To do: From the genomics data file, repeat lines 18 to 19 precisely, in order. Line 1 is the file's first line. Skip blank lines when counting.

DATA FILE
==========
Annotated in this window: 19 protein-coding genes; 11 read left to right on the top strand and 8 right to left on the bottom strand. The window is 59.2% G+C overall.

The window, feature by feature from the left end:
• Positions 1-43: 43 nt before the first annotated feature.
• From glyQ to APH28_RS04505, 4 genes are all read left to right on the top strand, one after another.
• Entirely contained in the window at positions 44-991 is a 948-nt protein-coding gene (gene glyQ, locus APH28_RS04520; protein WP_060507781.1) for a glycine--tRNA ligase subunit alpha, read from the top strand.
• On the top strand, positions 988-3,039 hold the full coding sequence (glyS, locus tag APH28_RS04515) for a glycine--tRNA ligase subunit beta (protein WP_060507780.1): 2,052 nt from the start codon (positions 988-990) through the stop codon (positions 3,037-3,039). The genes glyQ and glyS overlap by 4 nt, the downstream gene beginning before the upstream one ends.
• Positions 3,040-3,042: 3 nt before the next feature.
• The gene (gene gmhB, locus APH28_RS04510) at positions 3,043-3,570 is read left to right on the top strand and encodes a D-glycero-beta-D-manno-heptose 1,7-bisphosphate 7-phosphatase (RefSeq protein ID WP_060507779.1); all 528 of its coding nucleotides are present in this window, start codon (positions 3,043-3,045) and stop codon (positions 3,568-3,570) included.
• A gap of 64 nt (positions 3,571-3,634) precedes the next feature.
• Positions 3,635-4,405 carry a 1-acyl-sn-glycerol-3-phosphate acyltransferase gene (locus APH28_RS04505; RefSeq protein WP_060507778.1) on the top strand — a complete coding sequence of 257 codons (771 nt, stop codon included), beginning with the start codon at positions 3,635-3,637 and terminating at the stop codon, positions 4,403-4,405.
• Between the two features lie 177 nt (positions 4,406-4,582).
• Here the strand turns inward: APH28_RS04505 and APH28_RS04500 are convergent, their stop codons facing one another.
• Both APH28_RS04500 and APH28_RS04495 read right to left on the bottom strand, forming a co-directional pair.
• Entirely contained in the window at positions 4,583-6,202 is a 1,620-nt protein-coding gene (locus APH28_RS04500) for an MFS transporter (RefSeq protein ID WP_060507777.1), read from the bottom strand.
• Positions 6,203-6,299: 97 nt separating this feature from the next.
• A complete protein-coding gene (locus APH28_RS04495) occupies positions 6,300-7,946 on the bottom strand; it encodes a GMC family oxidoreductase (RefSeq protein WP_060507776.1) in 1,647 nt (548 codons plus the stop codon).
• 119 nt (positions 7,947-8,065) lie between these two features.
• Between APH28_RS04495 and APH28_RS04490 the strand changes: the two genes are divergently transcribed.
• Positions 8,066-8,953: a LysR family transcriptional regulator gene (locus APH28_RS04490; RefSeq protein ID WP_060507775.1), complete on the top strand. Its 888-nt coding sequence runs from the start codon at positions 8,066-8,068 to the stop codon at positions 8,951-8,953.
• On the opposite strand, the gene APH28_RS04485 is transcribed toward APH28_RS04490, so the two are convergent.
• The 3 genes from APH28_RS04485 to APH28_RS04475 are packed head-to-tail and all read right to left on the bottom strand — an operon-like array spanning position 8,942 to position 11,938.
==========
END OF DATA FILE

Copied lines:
• Between APH28_RS04495 and APH28_RS04490 the strand changes: the two genes are divergently transcribed.
• Positions 8,066-8,953: a LysR family transcriptional regulator gene (locus APH28_RS04490; RefSeq protein ID WP_060507775.1), complete on the top strand. Its 888-nt coding sequence runs from the start codon at positions 8,066-8,068 to the stop codon at positions 8,951-8,953.